The first and most crucial step is to hear about Krishna or hear from Krishna. In Srimad Bhagavatam, devotees glorify Krishna by reciting His pastimes. Krishna speaks directly to us through the Bhagavad Gita. Hearing or studying the Bhagavad Gita and Srimad Bhagavatam not only purifies our consciousness; these scriptures perfuse the consciousness with love for Krishna, His creation, and His part and parcels, that is, living beings. In true love, we don’t exploit things and people but care for them selflessly. Continuous Sravanam or hearing is an important step in the yoga of devotion. In the preface of the Bhagavad Gita As It Is, Srila Prabhupada says, “These nine processes, of which the easiest is śravaṇam, hearing the Bhagavad-gītā from the realized person, will turn one to the thought of the Supreme Being. This will lead to remembering the Supreme Lord and will enable one, upon leaving the body, to attain a spiritual body which is just fit for association with the Supreme Lord.”

Kirtanam means chanting the holy name of Krishna loudly. From Srimad Bhagavatam we learn that Narada muni went about traveling across the world chanting the Holy name shamelessly. Sri Krishna Chaitanya Mahaprabhu says in the 3rd verse of Shishashtakam that one should chant the holy name of the Lord in a humble state of mind, thinking himself lower than the straw in the street. One should be more tolerant than the tree, devoid of all sense of false prestige and ready to offer all respects to others.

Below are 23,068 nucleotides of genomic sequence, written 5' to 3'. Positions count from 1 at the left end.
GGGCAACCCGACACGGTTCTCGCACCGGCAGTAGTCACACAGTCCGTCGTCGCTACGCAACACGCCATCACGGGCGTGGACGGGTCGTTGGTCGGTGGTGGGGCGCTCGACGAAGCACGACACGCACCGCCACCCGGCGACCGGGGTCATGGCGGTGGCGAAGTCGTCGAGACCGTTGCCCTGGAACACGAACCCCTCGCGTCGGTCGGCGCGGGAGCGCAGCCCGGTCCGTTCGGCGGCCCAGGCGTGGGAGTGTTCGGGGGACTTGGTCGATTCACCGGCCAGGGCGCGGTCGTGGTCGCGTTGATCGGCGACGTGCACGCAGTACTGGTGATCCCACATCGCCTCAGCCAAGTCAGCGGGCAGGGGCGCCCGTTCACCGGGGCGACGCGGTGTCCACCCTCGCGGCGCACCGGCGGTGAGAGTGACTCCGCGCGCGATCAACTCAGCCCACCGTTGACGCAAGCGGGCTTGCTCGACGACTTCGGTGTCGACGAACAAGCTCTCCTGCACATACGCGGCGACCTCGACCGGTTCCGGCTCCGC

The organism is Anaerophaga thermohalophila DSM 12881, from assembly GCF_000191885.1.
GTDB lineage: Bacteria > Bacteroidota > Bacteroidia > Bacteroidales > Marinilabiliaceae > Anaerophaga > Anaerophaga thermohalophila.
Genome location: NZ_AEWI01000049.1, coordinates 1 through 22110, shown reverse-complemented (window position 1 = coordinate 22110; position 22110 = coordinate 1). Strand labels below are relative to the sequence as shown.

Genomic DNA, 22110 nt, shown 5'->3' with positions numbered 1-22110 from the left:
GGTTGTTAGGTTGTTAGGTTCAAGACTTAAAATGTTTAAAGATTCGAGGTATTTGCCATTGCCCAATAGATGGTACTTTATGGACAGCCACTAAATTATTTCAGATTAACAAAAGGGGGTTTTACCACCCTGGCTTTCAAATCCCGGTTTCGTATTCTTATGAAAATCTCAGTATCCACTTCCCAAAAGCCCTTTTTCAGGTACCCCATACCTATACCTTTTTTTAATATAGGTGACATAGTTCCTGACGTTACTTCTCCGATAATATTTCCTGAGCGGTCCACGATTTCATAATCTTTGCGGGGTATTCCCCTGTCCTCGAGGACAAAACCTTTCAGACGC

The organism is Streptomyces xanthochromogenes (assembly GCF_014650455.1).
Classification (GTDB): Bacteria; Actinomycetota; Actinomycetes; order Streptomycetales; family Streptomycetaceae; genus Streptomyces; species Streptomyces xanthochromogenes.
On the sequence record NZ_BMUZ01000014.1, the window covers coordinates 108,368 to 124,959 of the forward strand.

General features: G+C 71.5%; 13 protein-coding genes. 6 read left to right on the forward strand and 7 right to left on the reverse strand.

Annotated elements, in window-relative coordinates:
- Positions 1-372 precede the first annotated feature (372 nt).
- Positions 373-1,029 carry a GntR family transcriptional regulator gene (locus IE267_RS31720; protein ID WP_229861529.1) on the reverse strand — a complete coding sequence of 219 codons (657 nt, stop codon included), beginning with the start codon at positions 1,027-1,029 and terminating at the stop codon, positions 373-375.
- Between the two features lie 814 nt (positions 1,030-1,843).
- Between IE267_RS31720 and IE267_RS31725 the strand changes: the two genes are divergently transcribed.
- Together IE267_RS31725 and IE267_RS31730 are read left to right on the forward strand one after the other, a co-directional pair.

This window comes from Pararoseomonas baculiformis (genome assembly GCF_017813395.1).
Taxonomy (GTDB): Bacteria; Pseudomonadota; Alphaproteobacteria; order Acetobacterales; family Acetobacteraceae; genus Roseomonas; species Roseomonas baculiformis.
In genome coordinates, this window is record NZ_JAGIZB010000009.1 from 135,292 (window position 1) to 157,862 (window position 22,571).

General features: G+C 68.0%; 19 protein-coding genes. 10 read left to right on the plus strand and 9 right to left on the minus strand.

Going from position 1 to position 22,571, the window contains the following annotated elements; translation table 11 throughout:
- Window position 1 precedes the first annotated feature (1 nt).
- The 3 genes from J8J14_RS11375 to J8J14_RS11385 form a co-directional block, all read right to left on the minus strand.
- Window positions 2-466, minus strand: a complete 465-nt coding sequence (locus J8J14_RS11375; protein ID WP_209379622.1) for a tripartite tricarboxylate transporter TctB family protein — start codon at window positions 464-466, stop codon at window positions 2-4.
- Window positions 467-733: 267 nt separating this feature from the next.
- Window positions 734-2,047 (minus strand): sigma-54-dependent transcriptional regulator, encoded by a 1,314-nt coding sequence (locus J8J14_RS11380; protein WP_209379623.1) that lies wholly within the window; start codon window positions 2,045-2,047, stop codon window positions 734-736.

Smaranam means remembering the lord 24×7. Regular Sravanam and Kirtanam cleanse our hearts and prepare it to remember the Lord with love. We can’t remember Krishna unless we hear about him and chant His Holy name.

Pada-sevanam can be practiced when a devotee has developed taste and strength in hearing, chanting, and remembrance. Thinking of the Lord’s lotus feet with intense attachment is called pada-sevanam. Adherently following the process of pada-sevanam involves following other processes, such as seeing the form of the Lord, touching the form, circumambulating the form or temple of the Lord, visiting such places as Jagannātha Purī, Dvārakā and Mathurā to see the Lord’s form, and bathing in the Ganges or Yamunā.

Archanam is the worship of the Deity. Devotees who follow this process first take the shelter of a bonafide spiritual master. Two systems of archanam are the Bhagvata system and Panchratriki system. In this Kali-yuga, hearing, chanting, remembering, and worshipping the lotus feet of the Lord are sufficient. Srimad Bhagavatam doesn’t discuss deity worship.

Vandanam means offering prayers to the Lord. While prayers are a part of deity worship, they may be considered separate items, such as hearing and chanting.

Dasyam means serving the Lord in the mood of a servant. Constant realization of servitude to Krishna makes one eligible for pure devotion even without performing other processes.

Sakhyam means worshipping the Lord as a friend in intense love. Friendship, therefore, is better than servitude.

Atma-nivedanam is the stage at which one’s sole motive is to surrender to Krishna and do only that which pleases Krishna. Some devotees surrender their bodies and some their souls.

Following even one of these processes with sincerity can unite us with Krishna.